For today's dose of horrifying news, the poultry industry comes up big: According to a new report by Oxfam America workers at some poultry plants across the country face abysmal working conditions where they are denied bathroom breaks and often soil themselves while working so as not to lose their jobs.
Debbie Berkowitz, who is recognized in the acknowledgments of Oxfam's report, detailed some of the reports findings in an article in Quartz. Among what she has observed in poultry plants: "Poultry workers stand shoulder to shoulder on both sides of long conveyor belts, most using scissors or knives, in cold, damp, loud conditions."
Employees at plants in Arkansas, North Carolina, and Delaware, among other states, reported that they were not permitted to leave the processing line to use the bathroom, and many said they wore diapers to work to deal with the problem.
"Poultry workers are humiliated, degraded, and put at risk of serious, painful health issues including urinary tract infections, because supervisors are under pressure to keep up production," Berkowitz wrote.
Oxfam is launching a campaign to address the health and safety issues workers face in chicken processing plants, and the organization was set to rally in front of Tyson's Arkansas headquarters Wednesday.
Unseen labor conditions trigger problems across the industry. Last year, questions arose over whether restaurants in the U.S. were serving slave labor shrimp, and many are calling for more transparency at all levels of the supply chain.
Update 5/12, 12:45 p.m.: Tyson provided Eater with the following statement:
We value our Team Members and treat them with respect. If they need a restroom break, we have extra people who can fill in for them. We do not tolerate the refusal of requests to use the restroom.
We're concerned about these anonymous claims and while we currently have no evidence they're true, are checking to make sure our position on restroom breaks is being followed and our Team Members' needs are being met.
We also already use an independent audit firm to assess working conditions in our plants to make sure our Team Members are being treated with dignity. The auditors interview dozens of workers and focus on areas like worker treatment, compensation and safety.
We listen to our Team Members through many channels to make sure they're being treated respectfully. In addition to their supervisor, they can talk to someone in human resources, plant management or one of our chaplains. They can also anonymously contact the Tyson Help Line or Tyson Web Line, which are managed by the company's Ethic and Compliance office and are available 24 hours a day in multiple languages.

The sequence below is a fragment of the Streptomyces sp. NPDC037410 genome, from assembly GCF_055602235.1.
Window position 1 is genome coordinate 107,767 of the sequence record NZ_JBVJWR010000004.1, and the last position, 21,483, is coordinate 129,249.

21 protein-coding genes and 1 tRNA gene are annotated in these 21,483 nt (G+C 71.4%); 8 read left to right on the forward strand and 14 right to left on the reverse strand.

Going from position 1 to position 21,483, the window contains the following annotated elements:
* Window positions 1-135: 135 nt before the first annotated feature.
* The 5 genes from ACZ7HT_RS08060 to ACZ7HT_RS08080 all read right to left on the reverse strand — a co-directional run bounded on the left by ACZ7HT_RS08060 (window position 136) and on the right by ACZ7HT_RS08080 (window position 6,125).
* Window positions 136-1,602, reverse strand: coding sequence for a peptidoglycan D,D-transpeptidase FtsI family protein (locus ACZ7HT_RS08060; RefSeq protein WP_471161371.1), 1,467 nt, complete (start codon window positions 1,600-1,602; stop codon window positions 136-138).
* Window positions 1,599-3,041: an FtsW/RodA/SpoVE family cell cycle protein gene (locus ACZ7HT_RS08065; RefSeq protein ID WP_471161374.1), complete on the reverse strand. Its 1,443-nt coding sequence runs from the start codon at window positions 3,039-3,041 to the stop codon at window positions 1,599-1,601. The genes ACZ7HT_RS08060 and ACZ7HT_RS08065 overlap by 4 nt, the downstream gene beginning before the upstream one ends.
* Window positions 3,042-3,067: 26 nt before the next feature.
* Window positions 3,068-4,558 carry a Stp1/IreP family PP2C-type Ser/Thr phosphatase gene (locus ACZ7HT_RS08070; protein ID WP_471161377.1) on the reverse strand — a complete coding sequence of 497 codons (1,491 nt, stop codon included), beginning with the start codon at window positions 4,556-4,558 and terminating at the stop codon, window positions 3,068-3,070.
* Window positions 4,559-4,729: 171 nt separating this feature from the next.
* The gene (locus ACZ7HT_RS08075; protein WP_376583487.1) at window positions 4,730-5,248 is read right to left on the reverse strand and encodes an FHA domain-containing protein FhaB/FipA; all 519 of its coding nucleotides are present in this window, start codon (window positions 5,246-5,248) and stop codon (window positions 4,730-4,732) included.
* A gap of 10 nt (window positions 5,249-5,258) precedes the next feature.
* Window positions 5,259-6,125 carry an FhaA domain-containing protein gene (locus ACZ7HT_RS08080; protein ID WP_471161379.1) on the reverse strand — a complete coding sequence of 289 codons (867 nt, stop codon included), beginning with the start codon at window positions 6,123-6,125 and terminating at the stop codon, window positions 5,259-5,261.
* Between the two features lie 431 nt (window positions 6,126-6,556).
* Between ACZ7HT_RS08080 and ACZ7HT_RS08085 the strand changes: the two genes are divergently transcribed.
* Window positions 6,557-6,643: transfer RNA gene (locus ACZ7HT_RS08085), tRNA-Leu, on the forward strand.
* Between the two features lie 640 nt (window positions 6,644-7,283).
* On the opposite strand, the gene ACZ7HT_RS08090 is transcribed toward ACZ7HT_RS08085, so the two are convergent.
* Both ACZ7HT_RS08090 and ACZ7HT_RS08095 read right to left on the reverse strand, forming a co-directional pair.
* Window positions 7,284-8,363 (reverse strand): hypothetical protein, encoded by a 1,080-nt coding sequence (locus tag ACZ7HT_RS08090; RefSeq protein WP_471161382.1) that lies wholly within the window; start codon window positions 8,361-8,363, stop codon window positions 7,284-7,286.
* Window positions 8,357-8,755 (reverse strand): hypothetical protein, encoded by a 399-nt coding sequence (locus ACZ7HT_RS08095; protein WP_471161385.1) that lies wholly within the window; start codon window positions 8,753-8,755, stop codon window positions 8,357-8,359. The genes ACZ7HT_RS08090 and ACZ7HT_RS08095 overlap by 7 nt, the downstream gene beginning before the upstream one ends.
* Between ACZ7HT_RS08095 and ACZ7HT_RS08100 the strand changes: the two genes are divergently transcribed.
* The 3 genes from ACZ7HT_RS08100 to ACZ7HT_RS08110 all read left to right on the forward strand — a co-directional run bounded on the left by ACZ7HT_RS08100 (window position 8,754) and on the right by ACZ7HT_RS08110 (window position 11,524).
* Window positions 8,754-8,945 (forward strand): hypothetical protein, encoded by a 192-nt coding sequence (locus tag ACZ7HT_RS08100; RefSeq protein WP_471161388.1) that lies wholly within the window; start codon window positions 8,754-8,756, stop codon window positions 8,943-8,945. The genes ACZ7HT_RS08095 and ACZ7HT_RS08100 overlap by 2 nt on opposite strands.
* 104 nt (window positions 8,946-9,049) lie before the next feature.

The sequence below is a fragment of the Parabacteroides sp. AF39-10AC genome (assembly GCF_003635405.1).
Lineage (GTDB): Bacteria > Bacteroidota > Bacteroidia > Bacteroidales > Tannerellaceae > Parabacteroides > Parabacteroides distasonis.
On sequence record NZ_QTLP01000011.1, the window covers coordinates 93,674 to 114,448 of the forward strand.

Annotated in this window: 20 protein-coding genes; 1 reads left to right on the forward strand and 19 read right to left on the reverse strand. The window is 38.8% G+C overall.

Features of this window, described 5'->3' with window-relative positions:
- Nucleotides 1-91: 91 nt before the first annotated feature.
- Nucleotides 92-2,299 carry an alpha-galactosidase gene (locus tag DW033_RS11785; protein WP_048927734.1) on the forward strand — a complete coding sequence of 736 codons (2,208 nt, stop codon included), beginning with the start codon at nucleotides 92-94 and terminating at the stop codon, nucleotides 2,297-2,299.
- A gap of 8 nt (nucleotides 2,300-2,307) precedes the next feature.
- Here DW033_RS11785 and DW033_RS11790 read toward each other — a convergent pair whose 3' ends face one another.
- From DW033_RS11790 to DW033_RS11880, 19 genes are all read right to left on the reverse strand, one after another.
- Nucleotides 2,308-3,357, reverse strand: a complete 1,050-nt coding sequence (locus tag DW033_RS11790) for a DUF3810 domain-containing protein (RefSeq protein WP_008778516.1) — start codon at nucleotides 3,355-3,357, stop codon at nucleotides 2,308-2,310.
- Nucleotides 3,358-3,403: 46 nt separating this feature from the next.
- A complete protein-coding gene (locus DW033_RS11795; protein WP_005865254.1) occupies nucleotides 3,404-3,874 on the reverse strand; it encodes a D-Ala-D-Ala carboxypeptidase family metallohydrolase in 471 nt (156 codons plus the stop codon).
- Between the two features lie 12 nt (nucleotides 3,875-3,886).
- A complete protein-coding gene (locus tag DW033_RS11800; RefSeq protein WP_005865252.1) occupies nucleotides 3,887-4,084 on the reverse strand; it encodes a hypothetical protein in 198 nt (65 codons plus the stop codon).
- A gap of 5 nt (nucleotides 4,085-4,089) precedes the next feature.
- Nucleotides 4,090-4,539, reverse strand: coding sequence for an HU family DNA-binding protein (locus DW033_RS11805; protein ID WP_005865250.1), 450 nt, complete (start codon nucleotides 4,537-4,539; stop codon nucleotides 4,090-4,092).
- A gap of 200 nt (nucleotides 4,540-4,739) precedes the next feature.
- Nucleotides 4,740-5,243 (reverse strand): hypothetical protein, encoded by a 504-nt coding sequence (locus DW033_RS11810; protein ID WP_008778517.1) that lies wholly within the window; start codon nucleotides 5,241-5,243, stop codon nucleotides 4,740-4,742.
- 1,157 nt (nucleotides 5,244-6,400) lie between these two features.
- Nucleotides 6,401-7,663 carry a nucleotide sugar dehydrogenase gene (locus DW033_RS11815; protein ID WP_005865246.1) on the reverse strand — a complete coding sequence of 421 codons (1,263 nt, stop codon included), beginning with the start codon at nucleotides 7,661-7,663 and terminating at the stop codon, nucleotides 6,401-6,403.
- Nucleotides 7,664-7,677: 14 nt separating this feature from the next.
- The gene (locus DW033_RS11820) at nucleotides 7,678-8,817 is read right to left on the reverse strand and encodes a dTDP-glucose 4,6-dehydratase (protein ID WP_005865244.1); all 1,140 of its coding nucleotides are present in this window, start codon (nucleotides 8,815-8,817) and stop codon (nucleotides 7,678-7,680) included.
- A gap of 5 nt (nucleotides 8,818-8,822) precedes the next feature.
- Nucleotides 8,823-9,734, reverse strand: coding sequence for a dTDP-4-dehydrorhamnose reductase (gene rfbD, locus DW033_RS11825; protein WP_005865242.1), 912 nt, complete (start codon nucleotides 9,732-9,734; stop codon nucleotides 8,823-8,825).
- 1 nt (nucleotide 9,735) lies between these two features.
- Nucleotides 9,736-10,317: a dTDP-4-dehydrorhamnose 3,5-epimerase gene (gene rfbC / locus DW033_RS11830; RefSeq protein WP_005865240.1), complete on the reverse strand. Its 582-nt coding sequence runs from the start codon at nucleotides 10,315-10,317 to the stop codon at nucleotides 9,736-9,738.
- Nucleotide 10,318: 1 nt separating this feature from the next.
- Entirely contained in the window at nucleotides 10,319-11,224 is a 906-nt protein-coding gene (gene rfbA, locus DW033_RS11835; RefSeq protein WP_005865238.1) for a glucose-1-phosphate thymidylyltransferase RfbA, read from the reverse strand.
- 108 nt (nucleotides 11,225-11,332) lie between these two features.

We've previously met with officials of Oxfam America to discuss their concerns. We've told them that while we believe we're a caring, responsible company, we're always willing to consider ways we can do better.
Update 1 p.m.: Perdue posted a response to Oxfam America's report on its corporate responsibility website, which is available here. Pilgrim's, another company named in the report, provided Eater with the following statement:
"Protecting and ensuring the health and safety of each and every Pilgrim's team member is core to who we are as a company. We care for our people and work hard to provide a safe, respectful working environment.
"Any allegations of the nature claimed by Oxfam, if proven, would be clear violations of company policy and would result in disciplinary action. Our team members have the opportunity to report any grievances they might have either through our dispute resolution process, their union-negotiated grievance and arbitration process or, anonymously if they desire, through our ‘Pride Line,' a real-time, 24 hours a day telephonic reporting system.
"Bathroom breaks have not been raised as an issue in any of our internal team member satisfaction surveys, nor in the results of our third-party-conducted sustainable safety culture surveys.
"Team member health and safety is an integral part of our sustainability commitment, fundamental to who we are as proud members of American agriculture, and a priority for our more than 37,000 team members, who collectively are Pilgrim's Pride."